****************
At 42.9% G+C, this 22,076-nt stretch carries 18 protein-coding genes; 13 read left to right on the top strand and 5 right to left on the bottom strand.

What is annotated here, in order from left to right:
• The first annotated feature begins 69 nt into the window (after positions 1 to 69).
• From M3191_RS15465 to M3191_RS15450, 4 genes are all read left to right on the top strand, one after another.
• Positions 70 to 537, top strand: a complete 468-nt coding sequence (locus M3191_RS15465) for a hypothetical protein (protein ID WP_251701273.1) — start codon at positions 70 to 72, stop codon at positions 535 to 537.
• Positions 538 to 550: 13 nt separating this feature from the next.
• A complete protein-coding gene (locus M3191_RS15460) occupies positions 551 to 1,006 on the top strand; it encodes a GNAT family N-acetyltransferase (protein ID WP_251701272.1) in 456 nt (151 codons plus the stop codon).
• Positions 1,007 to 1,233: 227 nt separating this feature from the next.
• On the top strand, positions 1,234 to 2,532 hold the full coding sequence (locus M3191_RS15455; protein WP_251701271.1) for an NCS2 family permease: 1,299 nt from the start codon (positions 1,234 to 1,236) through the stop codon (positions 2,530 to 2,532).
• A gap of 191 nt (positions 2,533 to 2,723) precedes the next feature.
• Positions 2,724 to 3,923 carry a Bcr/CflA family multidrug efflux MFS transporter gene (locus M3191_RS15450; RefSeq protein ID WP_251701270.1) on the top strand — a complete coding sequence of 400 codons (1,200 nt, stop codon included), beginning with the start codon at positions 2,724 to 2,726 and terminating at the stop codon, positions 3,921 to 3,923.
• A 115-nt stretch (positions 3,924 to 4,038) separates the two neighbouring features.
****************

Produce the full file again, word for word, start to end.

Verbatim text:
At 42.9% G+C, this 22,076-nt stretch carries 18 protein-coding genes; 13 read left to right on the top strand and 5 right to left on the bottom strand.

What is annotated here, in order from left to right:
• The first annotated feature begins 69 nt into the window (after positions 1 to 69).
• From M3191_RS15465 to M3191_RS15450, 4 genes are all read left to right on the top strand, one after another.
• Positions 70 to 537, top strand: a complete 468-nt coding sequence (locus M3191_RS15465) for a hypothetical protein (protein ID WP_251701273.1) — start codon at positions 70 to 72, stop codon at positions 535 to 537.
• Positions 538 to 550: 13 nt separating this feature from the next.
• A complete protein-coding gene (locus M3191_RS15460) occupies positions 551 to 1,006 on the top strand; it encodes a GNAT family N-acetyltransferase (protein ID WP_251701272.1) in 456 nt (151 codons plus the stop codon).
• Positions 1,007 to 1,233: 227 nt separating this feature from the next.
• On the top strand, positions 1,234 to 2,532 hold the full coding sequence (locus M3191_RS15455; protein WP_251701271.1) for an NCS2 family permease: 1,299 nt from the start codon (positions 1,234 to 1,236) through the stop codon (positions 2,530 to 2,532).
• A gap of 191 nt (positions 2,533 to 2,723) precedes the next feature.
• Positions 2,724 to 3,923 carry a Bcr/CflA family multidrug efflux MFS transporter gene (locus M3191_RS15450; RefSeq protein ID WP_251701270.1) on the top strand — a complete coding sequence of 400 codons (1,200 nt, stop codon included), beginning with the start codon at positions 2,724 to 2,726 and terminating at the stop codon, positions 3,921 to 3,923.
• A 115-nt stretch (positions 3,924 to 4,038) separates the two neighbouring features.